TORONTO, ONTARIO - Unilever Food Solutions is rallying restaurant chefs and operators across Canada and the United States to join the "Seductive Nutrition Challenge" by committing to remove 100 calories from one of their top dishes. Collectively, the small changes that restaurant operators make to top menu items has the potential to eliminate up to 10 million calories from restaurant meals, a goal Unilever Food Solutions set for the inaugural program.
"As part of our global Sustainable Living Plan, we are committed to making a positive impact on the health and well-being of restaurant guests," said Simon Marshall, president of Unilever Food Solutions North America. "We also recognize that in order for our customers to achieve success and deliver healthier choices for their guests, we must make the 'Seductive Nutrition' approach fit seamlessly into their operations."
Diners have echoed the desire for small adjustments rather than an overhaul to menus to help them make healthier choices when dining out. A recent Unilever Food Solutions' World Menu Report, "Seductive Nutrition," found that 66% of the diners surveyed globally noted that they look for the healthier option on menus, but the same number (66%) of respondents would prefer to have just slightly healthier food options when eating out.
Brian Wansink, director of the Food and Brand Lab at Cornell University and author of Mindless Eating: Why We Eat More Than We Think, says that the consumption of an extra 100 or 200 calories can slowly add up to pounds from year to year, but awareness and small changes can have an impact on restaurant guests' eating habits and waistlines.
"Restaurateurs and chefs can make subtle changes that nudge their guests into healthier choices and better eating habits," said Wansink. "From the existing research, we've found that everything from the description of the menu item to the size of the plate to who you dine with can have an effect on a person feeling satisfied."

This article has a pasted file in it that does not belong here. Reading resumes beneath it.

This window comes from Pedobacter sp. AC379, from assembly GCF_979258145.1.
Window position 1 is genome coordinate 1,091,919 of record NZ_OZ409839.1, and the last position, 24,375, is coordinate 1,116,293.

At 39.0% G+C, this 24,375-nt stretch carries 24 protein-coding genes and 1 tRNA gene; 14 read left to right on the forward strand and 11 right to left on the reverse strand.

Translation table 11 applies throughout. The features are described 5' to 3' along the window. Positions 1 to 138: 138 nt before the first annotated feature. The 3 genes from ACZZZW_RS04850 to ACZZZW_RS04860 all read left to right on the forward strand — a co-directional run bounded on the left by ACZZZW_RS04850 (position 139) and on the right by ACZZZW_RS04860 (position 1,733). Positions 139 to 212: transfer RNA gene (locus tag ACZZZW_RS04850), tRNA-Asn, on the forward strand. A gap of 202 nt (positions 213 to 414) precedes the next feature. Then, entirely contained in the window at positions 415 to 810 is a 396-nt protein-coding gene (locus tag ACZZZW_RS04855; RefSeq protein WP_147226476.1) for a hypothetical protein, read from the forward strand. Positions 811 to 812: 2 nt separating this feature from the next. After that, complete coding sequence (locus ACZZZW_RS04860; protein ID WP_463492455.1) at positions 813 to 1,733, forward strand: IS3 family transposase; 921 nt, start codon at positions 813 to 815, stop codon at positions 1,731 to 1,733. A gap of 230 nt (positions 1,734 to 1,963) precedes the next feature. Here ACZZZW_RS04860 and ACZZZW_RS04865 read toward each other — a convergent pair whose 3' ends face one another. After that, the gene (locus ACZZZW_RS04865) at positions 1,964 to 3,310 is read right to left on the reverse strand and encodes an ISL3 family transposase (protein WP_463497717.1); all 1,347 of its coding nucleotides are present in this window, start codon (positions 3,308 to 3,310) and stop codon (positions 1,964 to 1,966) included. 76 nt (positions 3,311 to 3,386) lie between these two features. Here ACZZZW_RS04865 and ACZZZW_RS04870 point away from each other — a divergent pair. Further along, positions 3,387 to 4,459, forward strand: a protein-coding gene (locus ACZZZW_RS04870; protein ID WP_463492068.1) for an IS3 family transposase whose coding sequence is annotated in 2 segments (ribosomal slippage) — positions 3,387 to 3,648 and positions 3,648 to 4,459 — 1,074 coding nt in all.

In addition to making their top dishes slightly healthier with ingredient and preparation adjustments, restaurant operators also can appeal to guests' senses by enhancing the menu item descriptions. The World Menu Report on "Seductive Nutrition" found that diners in nine out of 10 countries perceived the "seductive" or more improved menu description to be tastier than a neutral description.
"In recent years, chefs and restaurant operators have responded to restaurant guests' requests for healthier dishes at restaurants and eateries by including these options on their menus," said Steve Jilleba, corporate executive chef for Unilever Food Solutions. "But to encourage diners to try these dishes, we also have to design our menus so that the healthier items sound as delicious as they are so they become attractive options for restaurant guests to choose."
To help restaurant operators and chefs create healthier dishes with strong menu appeal, Unilever Food Solutions now offers several resources, including the Seductive Nutrition tool, calorie reduction techniques and tips to enhance menu item descriptions.
Unilever Food Solutions will host workshops throughout July and August to introduce the "Seductive Nutrition Challenge" and the new Seductive Nutrition tools and resources to restaurant operators. The workshops will be held in nine markets across Canada and the U.S., including Toronto, Boston, Chicago, Kansas City, KS; Portland, OR: Providence, RI; San Francisco, Seattle and Washington, DC.